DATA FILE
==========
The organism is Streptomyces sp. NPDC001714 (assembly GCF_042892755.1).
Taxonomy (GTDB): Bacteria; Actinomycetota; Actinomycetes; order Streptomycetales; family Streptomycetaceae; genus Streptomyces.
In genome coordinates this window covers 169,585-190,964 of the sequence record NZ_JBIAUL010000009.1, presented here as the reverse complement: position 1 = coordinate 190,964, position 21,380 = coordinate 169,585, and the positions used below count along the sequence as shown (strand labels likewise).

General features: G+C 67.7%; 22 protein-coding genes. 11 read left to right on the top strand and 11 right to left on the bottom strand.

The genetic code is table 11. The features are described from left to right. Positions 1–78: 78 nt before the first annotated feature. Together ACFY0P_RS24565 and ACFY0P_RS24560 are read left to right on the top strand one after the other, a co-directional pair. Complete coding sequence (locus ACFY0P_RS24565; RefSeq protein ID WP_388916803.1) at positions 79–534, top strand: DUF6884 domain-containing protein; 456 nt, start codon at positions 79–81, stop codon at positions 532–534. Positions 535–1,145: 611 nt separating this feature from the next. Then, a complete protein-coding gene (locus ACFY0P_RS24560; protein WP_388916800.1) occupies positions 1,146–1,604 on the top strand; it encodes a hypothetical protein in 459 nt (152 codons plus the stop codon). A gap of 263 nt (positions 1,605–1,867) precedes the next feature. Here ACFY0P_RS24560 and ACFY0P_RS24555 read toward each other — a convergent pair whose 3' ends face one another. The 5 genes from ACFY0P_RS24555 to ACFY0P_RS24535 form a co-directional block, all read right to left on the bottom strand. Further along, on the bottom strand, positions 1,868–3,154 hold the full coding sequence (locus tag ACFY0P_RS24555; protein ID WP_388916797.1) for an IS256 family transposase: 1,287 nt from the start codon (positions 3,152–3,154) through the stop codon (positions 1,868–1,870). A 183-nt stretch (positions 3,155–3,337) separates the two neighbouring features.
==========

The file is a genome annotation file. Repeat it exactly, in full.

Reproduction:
The organism is Streptomyces sp. NPDC001714 (assembly GCF_042892755.1).
Taxonomy (GTDB): Bacteria; Actinomycetota; Actinomycetes; order Streptomycetales; family Streptomycetaceae; genus Streptomyces.
In genome coordinates this window covers 169,585-190,964 of the sequence record NZ_JBIAUL010000009.1, presented here as the reverse complement: position 1 = coordinate 190,964, position 21,380 = coordinate 169,585, and the positions used below count along the sequence as shown (strand labels likewise).

General features: G+C 67.7%; 22 protein-coding genes. 11 read left to right on the top strand and 11 right to left on the bottom strand.

The genetic code is table 11. The features are described from left to right. Positions 1–78: 78 nt before the first annotated feature. Together ACFY0P_RS24565 and ACFY0P_RS24560 are read left to right on the top strand one after the other, a co-directional pair. Complete coding sequence (locus ACFY0P_RS24565; RefSeq protein ID WP_388916803.1) at positions 79–534, top strand: DUF6884 domain-containing protein; 456 nt, start codon at positions 79–81, stop codon at positions 532–534. Positions 535–1,145: 611 nt separating this feature from the next. Then, a complete protein-coding gene (locus ACFY0P_RS24560; protein WP_388916800.1) occupies positions 1,146–1,604 on the top strand; it encodes a hypothetical protein in 459 nt (152 codons plus the stop codon). A gap of 263 nt (positions 1,605–1,867) precedes the next feature. Here ACFY0P_RS24560 and ACFY0P_RS24555 read toward each other — a convergent pair whose 3' ends face one another. The 5 genes from ACFY0P_RS24555 to ACFY0P_RS24535 form a co-directional block, all read right to left on the bottom strand. Further along, on the bottom strand, positions 1,868–3,154 hold the full coding sequence (locus tag ACFY0P_RS24555; protein ID WP_388916797.1) for an IS256 family transposase: 1,287 nt from the start codon (positions 3,152–3,154) through the stop codon (positions 1,868–1,870). A 183-nt stretch (positions 3,155–3,337) separates the two neighbouring features.